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  • Writer's pictureGrumpysarn

Adepticon Vibe Check

I went to Adepticon, and it was very fun. For those who don’t know, this is a convention focused on miniatures games and attended by about 10,000 people annually. This was my first time at a gaming convention of any kind, and I’ve got to say it was a bit stunning in both good and bad ways. There were some beautiful pieces of artwork. There were terrain tabletops that blew my mind. There was beautiful creativity everywhere. I particularly enjoyed a squad of space marines with hello kitty heads standing at attention on an aircraft carrier. There were huge dioramas of tiny soldiers in epic confrontations. One of these featured worshippers of a blood god beneath a continually flowing, fourteen inch blood fountain. I liked it. I assume it was not real blood. But I didn’t check.

There were also a few things I bumped against. There were also middle-aged men griping bitterly about how their toy soldiers performed. There were grumbles about toxic opponents. There were some folks at the Con who didn’t seem like they got out much. There were surly dudes who were definitely not there for the lols. I’m not out here judging these people, but they were there and I think you’ve probably met some. I have a certain amount of respect for these guys (and they are guys), but I’m not really keen to hang out with them a ton. I’m not sure how many of the folks at the Con were like this. I get the sense that they were a small but substantial minority. Honestly, I wish them well. I hope they got what they were hoping to get out of the experience.

And then there was the Godtear area! That was the happiest place in the Con! Obviously I’m biased, but that’s how it felt to me.

I played in two tournaments, and all of my opponents were lovely. Jokes were cracked and smiles exchanged. Everyone was trying their best to win, but the vibe was friendly and mature. The games were highly enjoyable both because Godtear itself is highly enjoyable and also because it seems to attract the type of person who enjoys games and plays them well but doesn’t live and die with every win and loss. It was a gregarious group who valued the chance to enjoy something together.

The tournaments were fairly small, but the demo tables! Oh, the demo tables. SFG put a champion expansion in everyone’s swag bag, so there were a lot of curious folks stopping by. There were demos running at all stations all day. Curious gamers were continuously stopping by to watch the tournament games because they were waiting for a chance to get a demo. The Adepticon crowd was intrigued. Jamie Perkins told me that they ran over 150 demos. Godtear has some real buzz.

It was also encouraging to see how many folks stuck around to pick up a few games AFTER their demos. My favorite of these was a dad and his daughter. I’m not sure how old she was, but definitely middle school age. The two of them were having an absolute blast. It was positively adorable. They stayed at the Godtear tables all day. At one point, this tween girl was playing against a guy who had to be in his fifties or sixties at the spot next to where I was playing. She beat him soundly as the two of them had a lovely chat about how annoying it is to have braces.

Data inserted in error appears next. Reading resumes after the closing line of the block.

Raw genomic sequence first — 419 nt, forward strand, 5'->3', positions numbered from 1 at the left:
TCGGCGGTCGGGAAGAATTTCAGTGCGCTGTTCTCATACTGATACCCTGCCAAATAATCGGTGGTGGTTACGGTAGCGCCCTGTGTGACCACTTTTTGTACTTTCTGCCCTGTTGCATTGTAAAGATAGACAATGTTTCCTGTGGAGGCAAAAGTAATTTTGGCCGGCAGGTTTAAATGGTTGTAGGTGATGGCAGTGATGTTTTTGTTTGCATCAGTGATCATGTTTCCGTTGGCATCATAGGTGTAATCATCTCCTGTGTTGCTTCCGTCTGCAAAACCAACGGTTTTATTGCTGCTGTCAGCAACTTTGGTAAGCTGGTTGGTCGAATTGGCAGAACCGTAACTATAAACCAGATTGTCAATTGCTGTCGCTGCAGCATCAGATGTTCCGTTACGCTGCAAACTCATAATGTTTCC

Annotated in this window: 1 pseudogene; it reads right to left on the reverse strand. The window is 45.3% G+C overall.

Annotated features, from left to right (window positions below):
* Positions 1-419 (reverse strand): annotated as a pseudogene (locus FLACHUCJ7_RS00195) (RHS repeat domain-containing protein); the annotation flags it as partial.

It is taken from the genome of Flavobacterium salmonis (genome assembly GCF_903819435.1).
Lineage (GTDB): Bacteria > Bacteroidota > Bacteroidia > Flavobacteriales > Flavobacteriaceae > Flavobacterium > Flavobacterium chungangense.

Godtear doesn’t have the huge, elaborate terrain tables. It doesn’t have any eighteen inch high minis with hundreds of nearly microscopic details. It doesn’t have decades of lore and IP. No blood fountains (yet).

What it does have is an extremely thoughtful design paired with beautiful and iconic miniatures. For those of us who aren’t deeply committed to gluing together hundreds of tiny pieces night after night, Godtear offers a rich and accessible gaming experience out of the box. For those of us who’d rather not growl at strangers over a half inch range measurement, Godtear offers clarity and player agency. For those of us who’d rather not spend 40 minutes on setup and deployment, Godtear offers the chance to be quickly immersed in interesting tactical decisionmaking. For those of us who don’t have thousands to spend annually on minis, Godtear offers full-fledged tournament lists for around $115 US. Godtear is a game that offers depth and excitement without taking over your life and budget.

This was my first gaming convention of any kind. Godtear is the only the second miniatures game I’ve played more than a handful of times. My love of this game blossomed during pandemic lockdown, so I’ve mostly been an online TTS player. Attending this event has really helped me to understand our community a bit better. I now get the aversion to over- competitiveness a bit more. I can appreciate why the SFG 4 is a good format for in-person play. I understand a bit more clearly now why the Godtear community is sort of special. Forgive me for not knowing that all along, but I did not previously have a frame of reference. Now I do. I played Godtear for two days straight and had uniformly joyful interactions with each and every person I talked to. It was amazing.

I still like TTS, drafting, competing, and all that. I’m still me. The in-person event experience was definitely enlightening, though.

This game will grow. It’s simply too good not to. I hope for the game’s sake that it eventually attracts a large enough following that the inevitable jerk or two shows up. When they do, they’ll be no bother. The rest of us will be having too much fun.

Oh yeah… I won both tournaments! Almost forgot.

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